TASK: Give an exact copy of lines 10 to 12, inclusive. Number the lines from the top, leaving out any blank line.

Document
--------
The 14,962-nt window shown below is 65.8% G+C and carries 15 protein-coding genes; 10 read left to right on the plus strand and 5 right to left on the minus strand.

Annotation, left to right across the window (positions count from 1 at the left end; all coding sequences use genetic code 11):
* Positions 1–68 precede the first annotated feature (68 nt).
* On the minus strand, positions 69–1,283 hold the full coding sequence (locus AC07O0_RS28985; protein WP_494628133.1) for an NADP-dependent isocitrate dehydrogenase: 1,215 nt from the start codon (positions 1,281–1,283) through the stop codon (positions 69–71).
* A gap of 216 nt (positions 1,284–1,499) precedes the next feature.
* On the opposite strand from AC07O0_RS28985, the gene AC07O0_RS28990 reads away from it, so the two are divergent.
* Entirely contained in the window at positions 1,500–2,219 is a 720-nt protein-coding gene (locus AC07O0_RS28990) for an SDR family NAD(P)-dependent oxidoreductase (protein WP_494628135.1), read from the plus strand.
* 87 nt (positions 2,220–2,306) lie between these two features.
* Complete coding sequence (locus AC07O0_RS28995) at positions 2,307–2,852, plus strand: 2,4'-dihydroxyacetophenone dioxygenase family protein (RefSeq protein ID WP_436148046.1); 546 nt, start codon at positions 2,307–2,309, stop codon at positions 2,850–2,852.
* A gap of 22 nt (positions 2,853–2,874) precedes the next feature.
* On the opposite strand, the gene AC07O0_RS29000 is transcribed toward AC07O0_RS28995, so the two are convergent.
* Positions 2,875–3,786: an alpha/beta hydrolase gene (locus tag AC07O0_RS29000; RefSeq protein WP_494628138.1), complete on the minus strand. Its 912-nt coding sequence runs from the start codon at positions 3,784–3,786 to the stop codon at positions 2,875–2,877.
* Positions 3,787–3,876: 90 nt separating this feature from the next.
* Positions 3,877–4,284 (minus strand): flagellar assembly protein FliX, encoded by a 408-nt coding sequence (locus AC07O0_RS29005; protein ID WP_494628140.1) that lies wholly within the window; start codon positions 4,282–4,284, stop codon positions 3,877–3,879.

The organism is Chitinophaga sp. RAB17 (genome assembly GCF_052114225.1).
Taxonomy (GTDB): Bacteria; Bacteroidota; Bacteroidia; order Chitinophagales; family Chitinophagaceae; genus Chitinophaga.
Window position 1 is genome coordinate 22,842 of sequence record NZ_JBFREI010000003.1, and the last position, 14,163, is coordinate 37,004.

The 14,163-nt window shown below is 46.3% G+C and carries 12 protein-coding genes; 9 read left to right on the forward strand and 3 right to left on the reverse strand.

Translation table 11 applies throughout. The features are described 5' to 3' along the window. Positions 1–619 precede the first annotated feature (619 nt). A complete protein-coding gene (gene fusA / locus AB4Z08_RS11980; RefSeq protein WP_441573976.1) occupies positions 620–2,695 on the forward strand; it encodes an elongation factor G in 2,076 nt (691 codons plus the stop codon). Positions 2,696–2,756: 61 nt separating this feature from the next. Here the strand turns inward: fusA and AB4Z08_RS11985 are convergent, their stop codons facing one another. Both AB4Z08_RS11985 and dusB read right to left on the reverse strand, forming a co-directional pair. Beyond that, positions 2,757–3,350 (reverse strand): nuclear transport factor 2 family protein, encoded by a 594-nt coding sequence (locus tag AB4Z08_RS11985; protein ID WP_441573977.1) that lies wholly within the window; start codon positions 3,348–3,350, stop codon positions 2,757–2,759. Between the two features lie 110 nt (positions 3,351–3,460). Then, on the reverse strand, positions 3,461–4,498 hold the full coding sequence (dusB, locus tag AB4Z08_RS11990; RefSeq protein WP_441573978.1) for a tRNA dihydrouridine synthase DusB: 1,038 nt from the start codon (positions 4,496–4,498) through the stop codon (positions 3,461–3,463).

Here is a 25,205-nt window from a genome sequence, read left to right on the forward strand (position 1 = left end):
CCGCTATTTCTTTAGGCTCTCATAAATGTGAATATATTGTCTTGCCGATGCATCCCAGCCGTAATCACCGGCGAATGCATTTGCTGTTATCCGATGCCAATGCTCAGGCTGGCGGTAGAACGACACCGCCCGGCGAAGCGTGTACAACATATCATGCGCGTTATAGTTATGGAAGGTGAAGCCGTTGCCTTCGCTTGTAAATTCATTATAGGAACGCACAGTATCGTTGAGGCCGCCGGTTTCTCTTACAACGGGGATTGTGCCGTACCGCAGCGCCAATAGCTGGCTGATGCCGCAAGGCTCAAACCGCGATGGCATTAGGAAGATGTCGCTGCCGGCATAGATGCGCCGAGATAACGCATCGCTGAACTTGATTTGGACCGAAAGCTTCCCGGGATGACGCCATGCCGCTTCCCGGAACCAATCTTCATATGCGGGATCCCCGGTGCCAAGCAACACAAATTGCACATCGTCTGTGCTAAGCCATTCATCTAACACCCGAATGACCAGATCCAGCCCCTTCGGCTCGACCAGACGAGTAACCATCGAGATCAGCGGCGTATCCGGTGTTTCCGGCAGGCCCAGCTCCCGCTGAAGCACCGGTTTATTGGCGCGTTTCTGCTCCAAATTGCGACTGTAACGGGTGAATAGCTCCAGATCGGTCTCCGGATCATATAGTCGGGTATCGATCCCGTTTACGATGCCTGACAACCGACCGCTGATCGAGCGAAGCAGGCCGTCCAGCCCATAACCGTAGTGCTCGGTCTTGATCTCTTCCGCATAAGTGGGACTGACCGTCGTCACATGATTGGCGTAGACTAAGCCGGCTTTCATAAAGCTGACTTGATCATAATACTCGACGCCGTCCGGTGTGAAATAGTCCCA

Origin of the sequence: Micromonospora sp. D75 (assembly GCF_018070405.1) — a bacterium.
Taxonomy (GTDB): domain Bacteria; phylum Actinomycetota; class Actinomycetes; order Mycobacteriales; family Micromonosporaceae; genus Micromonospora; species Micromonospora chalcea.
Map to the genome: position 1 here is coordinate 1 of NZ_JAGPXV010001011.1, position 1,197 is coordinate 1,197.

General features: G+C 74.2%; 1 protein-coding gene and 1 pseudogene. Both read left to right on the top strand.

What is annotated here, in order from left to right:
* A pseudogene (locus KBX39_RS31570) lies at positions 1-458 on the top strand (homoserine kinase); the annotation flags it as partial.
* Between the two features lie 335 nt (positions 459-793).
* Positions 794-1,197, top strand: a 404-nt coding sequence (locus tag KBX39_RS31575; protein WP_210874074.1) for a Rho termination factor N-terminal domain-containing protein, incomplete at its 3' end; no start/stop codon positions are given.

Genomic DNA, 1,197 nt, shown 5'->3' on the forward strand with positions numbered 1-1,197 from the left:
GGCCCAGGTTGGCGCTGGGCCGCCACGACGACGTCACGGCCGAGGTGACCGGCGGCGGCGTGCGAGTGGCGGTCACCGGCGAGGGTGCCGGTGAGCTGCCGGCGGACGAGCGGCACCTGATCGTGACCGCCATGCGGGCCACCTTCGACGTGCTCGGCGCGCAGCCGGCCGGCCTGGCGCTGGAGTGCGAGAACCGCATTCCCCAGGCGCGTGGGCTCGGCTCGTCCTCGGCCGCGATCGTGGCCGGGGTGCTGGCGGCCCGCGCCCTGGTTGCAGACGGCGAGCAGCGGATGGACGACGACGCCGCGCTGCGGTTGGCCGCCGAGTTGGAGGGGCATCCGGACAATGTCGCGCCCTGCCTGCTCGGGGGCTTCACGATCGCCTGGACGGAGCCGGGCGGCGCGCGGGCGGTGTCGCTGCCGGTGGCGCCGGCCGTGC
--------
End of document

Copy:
* A gap of 22 nt (positions 2,853–2,874) precedes the next feature.
* On the opposite strand, the gene AC07O0_RS29000 is transcribed toward AC07O0_RS28995, so the two are convergent.
* Positions 2,875–3,786: an alpha/beta hydrolase gene (locus tag AC07O0_RS29000; RefSeq protein WP_494628138.1), complete on the minus strand. Its 912-nt coding sequence runs from the start codon at positions 3,784–3,786 to the stop codon at positions 2,875–2,877.